Johan Skoog is an industrial designer, who originally wanted to be an architect but the fascination with drawing and building furniture was to appealing. His design approach is always ”hands on” and the process often starts in the workshop rather than at the drawing table. So was also the case with the stoll V.JS.01, Johans first project for Verk.
Tell us about V.JS.01!
– What is so special about the stool is that it plays with the idea that quality in itself can be the mainstay of a design. It is a bit like when you cook – if you have just the one good ingredient, it can stand on its own without too many frills. In my case, I let the dovetail sink take play thelead role. It has long been a mark of quality in furniture manufacturing and my idea was to let it take up as much space as possible, which made it unique.
What was the brief?
– In this case, I was the one who contacted Verk with an already finished design. It turned out they were thinking of expanding their range with a stool, so for me that was a good thing. I was very lucky.
What was most challenging when constructioning V.JS.01?
– The production adaptation. Despite its relatively simple appearance, the stool is challenging to manufacture. All sides are angled, which makes assembly difficult, while the large salmon sinker requires small tolerances.
What is your favorite use for the stool?
– I like the fact that it works very well next to a low piece of furniture, a sofa or armchair. In that way it can be used to place your coffee on, but also pulled forward and function as a stool. The hallway is also a good place for it where it becomes more sculptural.
Tell an anecdote about working with the product!
– The stool is completely designed in the workshop. I went into the workshop with the idea that a stool generally has one, three or four legs with a round or square seat. Following that, I built simple models in full scale and in this way have worked my way up to the form. This means that there has never been a paper sketch on the podium but there are none the less than 17 models of varying quality that have led to the design.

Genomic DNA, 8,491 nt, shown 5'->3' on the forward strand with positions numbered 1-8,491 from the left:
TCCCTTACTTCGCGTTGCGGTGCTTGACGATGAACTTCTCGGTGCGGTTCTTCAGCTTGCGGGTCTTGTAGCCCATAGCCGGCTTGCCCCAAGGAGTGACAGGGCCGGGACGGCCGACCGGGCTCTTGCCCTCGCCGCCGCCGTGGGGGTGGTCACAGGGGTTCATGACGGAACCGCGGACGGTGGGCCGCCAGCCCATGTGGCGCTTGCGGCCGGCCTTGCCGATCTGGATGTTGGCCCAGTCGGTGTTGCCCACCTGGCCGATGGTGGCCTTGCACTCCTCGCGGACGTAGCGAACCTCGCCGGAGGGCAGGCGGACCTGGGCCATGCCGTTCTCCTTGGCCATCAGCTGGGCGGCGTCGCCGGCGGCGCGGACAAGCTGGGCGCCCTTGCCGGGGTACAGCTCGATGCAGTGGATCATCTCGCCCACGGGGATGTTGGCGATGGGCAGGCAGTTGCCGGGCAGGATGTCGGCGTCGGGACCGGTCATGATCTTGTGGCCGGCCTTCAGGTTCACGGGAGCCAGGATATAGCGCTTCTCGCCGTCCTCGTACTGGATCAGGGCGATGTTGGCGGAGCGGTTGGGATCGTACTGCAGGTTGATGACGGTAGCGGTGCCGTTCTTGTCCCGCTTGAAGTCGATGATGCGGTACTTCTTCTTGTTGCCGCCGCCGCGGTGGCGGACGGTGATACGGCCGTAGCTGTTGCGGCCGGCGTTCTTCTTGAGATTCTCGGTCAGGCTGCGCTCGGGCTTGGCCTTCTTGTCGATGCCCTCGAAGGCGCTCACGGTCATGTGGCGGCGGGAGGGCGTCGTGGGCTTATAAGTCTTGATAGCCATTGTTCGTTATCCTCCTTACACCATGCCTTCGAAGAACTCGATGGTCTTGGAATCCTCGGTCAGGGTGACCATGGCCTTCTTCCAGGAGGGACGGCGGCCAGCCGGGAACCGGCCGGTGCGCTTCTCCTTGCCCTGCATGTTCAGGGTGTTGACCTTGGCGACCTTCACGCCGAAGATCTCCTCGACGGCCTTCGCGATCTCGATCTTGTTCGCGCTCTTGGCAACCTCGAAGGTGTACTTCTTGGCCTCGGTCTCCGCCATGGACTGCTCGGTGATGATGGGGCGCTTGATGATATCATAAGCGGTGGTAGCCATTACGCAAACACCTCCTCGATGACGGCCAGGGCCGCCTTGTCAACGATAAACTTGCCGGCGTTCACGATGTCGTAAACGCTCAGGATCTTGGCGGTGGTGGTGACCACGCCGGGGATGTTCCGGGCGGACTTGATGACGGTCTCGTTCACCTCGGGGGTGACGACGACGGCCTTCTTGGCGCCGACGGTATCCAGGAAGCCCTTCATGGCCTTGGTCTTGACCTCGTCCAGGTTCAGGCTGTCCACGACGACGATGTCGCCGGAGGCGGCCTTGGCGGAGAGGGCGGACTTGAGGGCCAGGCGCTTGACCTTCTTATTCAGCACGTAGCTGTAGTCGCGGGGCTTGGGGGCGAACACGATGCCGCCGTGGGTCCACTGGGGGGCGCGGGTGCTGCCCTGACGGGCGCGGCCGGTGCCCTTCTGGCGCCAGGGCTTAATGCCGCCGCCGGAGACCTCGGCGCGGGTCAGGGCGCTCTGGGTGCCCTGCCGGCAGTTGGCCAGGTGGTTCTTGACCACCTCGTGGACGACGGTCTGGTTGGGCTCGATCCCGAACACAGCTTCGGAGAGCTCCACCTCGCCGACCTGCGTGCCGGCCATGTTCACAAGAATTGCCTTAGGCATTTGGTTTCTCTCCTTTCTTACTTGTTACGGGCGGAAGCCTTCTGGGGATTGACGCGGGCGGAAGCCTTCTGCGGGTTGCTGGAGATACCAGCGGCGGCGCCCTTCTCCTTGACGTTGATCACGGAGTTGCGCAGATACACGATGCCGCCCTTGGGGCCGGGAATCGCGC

Why did you want to work with Verk?
– I’ve been following Verk since they started in 2019. Their approach to sustainability is very much in line with my own philosophy, which is something I’ve been missing in the design sphere. It feels like a lot of sustainability work involves finding new materials and new methods that are often difficult to assess and understand. What Verk does is understandable and relatable. The uncompromising nature is also very inspiring. By limiting themselves to only Swedish materials, they challenge designers to think outside the usual framework, which creates new possibilities and whims that generate exciting encounters and opportunities.
How can design make the world a better place?
– The goal of design is to create objects that we experience as well thought out, well functioning and appealing. If we succeed in that, we inspire, relieve and improve people’s lives. This in turn creates time, space and willingness to work on the real problems that make the empire a better place.
What does a sustainable future look like within the design field?
– I have a 94 year old American grandmother whose favorite expression is “adjust, adjust, adjust”. That is exactly what we must do. To constantly change ourselves and not stick to how it looks now. As designers, we need more limitations to adapt to, it breeds creativity and leads to new ways forward. Works act as signposts through their uncompromising nature that forces designers to adapt, which in turn leads to sustainable and lasting results.